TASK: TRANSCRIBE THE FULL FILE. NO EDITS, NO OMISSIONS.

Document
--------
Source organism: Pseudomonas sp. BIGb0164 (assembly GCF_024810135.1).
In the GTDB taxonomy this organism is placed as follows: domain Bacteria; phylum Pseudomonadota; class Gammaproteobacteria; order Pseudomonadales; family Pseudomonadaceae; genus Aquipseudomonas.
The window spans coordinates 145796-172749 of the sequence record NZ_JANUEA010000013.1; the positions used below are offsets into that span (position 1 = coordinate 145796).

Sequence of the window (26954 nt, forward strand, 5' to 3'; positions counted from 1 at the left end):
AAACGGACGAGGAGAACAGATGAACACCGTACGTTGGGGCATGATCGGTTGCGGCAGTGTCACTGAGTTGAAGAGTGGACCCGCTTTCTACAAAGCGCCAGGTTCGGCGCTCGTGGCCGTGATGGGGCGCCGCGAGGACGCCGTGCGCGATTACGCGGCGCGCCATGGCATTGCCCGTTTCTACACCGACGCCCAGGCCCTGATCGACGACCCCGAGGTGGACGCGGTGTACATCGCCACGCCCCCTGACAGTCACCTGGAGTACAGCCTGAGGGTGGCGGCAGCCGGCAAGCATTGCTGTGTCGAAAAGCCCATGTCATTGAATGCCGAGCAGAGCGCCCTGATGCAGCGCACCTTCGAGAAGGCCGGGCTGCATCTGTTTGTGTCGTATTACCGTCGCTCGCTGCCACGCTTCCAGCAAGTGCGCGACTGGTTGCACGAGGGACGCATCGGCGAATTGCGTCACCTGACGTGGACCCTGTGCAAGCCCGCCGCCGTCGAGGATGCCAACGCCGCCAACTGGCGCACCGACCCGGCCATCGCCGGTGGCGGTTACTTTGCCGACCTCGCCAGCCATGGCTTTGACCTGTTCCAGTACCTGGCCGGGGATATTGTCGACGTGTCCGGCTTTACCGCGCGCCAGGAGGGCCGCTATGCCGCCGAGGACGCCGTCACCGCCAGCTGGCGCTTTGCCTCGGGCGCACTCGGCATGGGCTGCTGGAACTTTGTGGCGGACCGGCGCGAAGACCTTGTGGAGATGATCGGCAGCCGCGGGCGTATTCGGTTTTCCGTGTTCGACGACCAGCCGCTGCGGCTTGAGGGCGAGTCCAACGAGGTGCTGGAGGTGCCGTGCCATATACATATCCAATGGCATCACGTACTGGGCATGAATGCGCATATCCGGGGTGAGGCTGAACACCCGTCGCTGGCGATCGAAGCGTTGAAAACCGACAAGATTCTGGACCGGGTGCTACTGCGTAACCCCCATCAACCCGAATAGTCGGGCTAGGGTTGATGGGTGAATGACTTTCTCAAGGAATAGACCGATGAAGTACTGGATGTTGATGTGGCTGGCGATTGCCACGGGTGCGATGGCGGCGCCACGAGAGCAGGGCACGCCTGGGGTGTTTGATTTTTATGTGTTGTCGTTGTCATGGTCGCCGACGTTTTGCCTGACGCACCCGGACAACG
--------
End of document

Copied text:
Source organism: Pseudomonas sp. BIGb0164 (assembly GCF_024810135.1).
In the GTDB taxonomy this organism is placed as follows: domain Bacteria; phylum Pseudomonadota; class Gammaproteobacteria; order Pseudomonadales; family Pseudomonadaceae; genus Aquipseudomonas.
The window spans coordinates 145796-172749 of the sequence record NZ_JANUEA010000013.1; the positions used below are offsets into that span (position 1 = coordinate 145796).

Sequence of the window (26954 nt, forward strand, 5' to 3'; positions counted from 1 at the left end):
AAACGGACGAGGAGAACAGATGAACACCGTACGTTGGGGCATGATCGGTTGCGGCAGTGTCACTGAGTTGAAGAGTGGACCCGCTTTCTACAAAGCGCCAGGTTCGGCGCTCGTGGCCGTGATGGGGCGCCGCGAGGACGCCGTGCGCGATTACGCGGCGCGCCATGGCATTGCCCGTTTCTACACCGACGCCCAGGCCCTGATCGACGACCCCGAGGTGGACGCGGTGTACATCGCCACGCCCCCTGACAGTCACCTGGAGTACAGCCTGAGGGTGGCGGCAGCCGGCAAGCATTGCTGTGTCGAAAAGCCCATGTCATTGAATGCCGAGCAGAGCGCCCTGATGCAGCGCACCTTCGAGAAGGCCGGGCTGCATCTGTTTGTGTCGTATTACCGTCGCTCGCTGCCACGCTTCCAGCAAGTGCGCGACTGGTTGCACGAGGGACGCATCGGCGAATTGCGTCACCTGACGTGGACCCTGTGCAAGCCCGCCGCCGTCGAGGATGCCAACGCCGCCAACTGGCGCACCGACCCGGCCATCGCCGGTGGCGGTTACTTTGCCGACCTCGCCAGCCATGGCTTTGACCTGTTCCAGTACCTGGCCGGGGATATTGTCGACGTGTCCGGCTTTACCGCGCGCCAGGAGGGCCGCTATGCCGCCGAGGACGCCGTCACCGCCAGCTGGCGCTTTGCCTCGGGCGCACTCGGCATGGGCTGCTGGAACTTTGTGGCGGACCGGCGCGAAGACCTTGTGGAGATGATCGGCAGCCGCGGGCGTATTCGGTTTTCCGTGTTCGACGACCAGCCGCTGCGGCTTGAGGGCGAGTCCAACGAGGTGCTGGAGGTGCCGTGCCATATACATATCCAATGGCATCACGTACTGGGCATGAATGCGCATATCCGGGGTGAGGCTGAACACCCGTCGCTGGCGATCGAAGCGTTGAAAACCGACAAGATTCTGGACCGGGTGCTACTGCGTAACCCCCATCAACCCGAATAGTCGGGCTAGGGTTGATGGGTGAATGACTTTCTCAAGGAATAGACCGATGAAGTACTGGATGTTGATGTGGCTGGCGATTGCCACGGGTGCGATGGCGGCGCCACGAGAGCAGGGCACGCCTGGGGTGTTTGATTTTTATGTGTTGTCGTTGTCATGGTCGCCGACGTTTTGCCTGACGCACCCGGACAACG